In effect, he’s probably wondering what the NHL office is doing to not only justify its existence to improve the game on a wider agenda.
(part one of a long piece on these two issues facing Bettman — Nashville and the MSG lawsuit…. Stay tuned for part 2)
Over in baseball-land, there have been fans calling for Selig’s head since he was named commissioner; baseball has, much to their dismay, simply ignored them and continued to follow Selig, and has shown really nice financial numbers and seems to be doing well. Challenges? Yes, such as the steroid issue — but all in all, baseball’s doing pretty well (and I say that as a “not a Selig fan” person).
Which is a good reminder who the Commissioner works for. Fay Vincent’s failing was that he actually thought he represented the fans, and his real bosses wouldn’t put up with it forever.
Ditto Bettman. But in this case, it’s not so clear how his support with the bosses is going. but I felt I had to point out right up front that the commissioner isn’t working for the fans, unless doing things for the fans fits the larger agenda. They never have, never will.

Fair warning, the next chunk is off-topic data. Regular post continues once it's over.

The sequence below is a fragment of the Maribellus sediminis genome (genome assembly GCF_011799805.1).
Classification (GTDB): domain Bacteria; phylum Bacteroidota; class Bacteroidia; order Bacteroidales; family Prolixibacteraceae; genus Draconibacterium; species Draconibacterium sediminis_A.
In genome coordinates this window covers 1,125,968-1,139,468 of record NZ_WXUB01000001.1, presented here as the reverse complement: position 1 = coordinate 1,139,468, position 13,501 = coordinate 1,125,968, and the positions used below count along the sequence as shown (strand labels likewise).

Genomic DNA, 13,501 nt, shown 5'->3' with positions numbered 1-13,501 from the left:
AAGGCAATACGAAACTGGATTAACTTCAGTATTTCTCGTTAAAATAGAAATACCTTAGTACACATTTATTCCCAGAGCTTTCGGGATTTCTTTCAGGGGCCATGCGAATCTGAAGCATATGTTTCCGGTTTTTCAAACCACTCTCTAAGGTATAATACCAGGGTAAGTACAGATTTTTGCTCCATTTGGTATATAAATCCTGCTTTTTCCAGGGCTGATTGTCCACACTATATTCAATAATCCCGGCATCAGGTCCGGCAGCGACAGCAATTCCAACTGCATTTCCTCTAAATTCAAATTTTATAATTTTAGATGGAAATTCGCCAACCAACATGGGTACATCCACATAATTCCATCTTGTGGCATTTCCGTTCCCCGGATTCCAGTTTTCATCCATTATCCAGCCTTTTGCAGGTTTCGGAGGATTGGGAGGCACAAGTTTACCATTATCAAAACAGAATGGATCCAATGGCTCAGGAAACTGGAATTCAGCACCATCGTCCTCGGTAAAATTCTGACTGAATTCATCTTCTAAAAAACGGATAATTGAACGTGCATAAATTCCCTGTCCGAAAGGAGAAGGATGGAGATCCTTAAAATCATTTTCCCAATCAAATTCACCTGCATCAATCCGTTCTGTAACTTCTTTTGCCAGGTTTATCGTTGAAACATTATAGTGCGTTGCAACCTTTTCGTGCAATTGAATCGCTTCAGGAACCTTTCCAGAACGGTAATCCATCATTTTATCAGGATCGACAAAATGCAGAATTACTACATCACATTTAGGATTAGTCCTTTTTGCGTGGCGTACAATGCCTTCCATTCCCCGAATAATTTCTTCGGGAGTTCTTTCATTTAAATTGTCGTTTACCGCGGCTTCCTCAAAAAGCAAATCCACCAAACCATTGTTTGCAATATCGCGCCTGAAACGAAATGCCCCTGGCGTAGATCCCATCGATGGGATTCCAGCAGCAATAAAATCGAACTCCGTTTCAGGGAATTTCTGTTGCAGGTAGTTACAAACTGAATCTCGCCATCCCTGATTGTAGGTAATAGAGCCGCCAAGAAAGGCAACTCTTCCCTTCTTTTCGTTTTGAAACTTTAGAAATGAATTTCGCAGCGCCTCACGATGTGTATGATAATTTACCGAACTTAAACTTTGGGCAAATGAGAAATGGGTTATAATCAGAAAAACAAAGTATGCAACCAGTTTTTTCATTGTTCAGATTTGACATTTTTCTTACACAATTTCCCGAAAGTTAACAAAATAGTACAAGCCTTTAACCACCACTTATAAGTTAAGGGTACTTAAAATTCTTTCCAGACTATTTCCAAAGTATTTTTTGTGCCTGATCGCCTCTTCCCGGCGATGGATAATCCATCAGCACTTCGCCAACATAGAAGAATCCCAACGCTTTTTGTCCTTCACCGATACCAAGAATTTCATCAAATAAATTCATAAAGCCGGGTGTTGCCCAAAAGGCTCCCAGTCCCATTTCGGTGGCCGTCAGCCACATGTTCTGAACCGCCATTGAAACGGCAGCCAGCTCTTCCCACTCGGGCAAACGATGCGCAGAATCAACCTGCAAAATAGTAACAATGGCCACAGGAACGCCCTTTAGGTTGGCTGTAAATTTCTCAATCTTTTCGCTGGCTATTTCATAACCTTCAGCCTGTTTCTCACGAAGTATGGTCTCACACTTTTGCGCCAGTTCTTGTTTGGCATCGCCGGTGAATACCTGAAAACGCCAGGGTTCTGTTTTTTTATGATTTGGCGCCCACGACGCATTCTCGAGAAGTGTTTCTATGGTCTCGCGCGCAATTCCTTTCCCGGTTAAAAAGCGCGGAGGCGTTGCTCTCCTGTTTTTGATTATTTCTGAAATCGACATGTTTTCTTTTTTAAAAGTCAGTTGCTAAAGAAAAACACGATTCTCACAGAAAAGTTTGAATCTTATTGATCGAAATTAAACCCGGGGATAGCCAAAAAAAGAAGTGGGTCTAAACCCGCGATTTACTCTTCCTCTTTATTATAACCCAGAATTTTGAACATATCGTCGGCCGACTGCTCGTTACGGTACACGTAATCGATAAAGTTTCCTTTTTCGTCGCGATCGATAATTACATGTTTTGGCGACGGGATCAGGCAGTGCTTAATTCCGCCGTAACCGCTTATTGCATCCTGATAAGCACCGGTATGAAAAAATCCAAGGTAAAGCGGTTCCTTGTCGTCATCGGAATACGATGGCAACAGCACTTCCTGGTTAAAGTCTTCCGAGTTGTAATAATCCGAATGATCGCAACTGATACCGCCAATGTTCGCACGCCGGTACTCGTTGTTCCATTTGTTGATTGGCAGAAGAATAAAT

Now, having said that… To me, the Nashville “problem” isn’t. Bettman has made his position clear on this up front, and it’s the same position he’s had with other teams (Pittsburgh, and for those with shorter memories, Edmonton during the worst of the exchange rate crisis) that were at risk of moving. The league position is simple: you do whatever you can to keep a team from moving, until it’s clear it’s not going to work. At that point, you figure out where to move the team.
the “new ownership problem” is really not Bettman’s problem. It’s Leopold, the owner of Nashville. Let’s not forget that Leopold negotiated with Balsillie in secret, hiding it from the league until there was an agreement in place. Why? Because both sides knew the league wouldn’t support what they intended to do, which was move it to Hamilton, and Balsillie wanted to get the PR machine going to try to force Bettman’s hand. Didn’t work.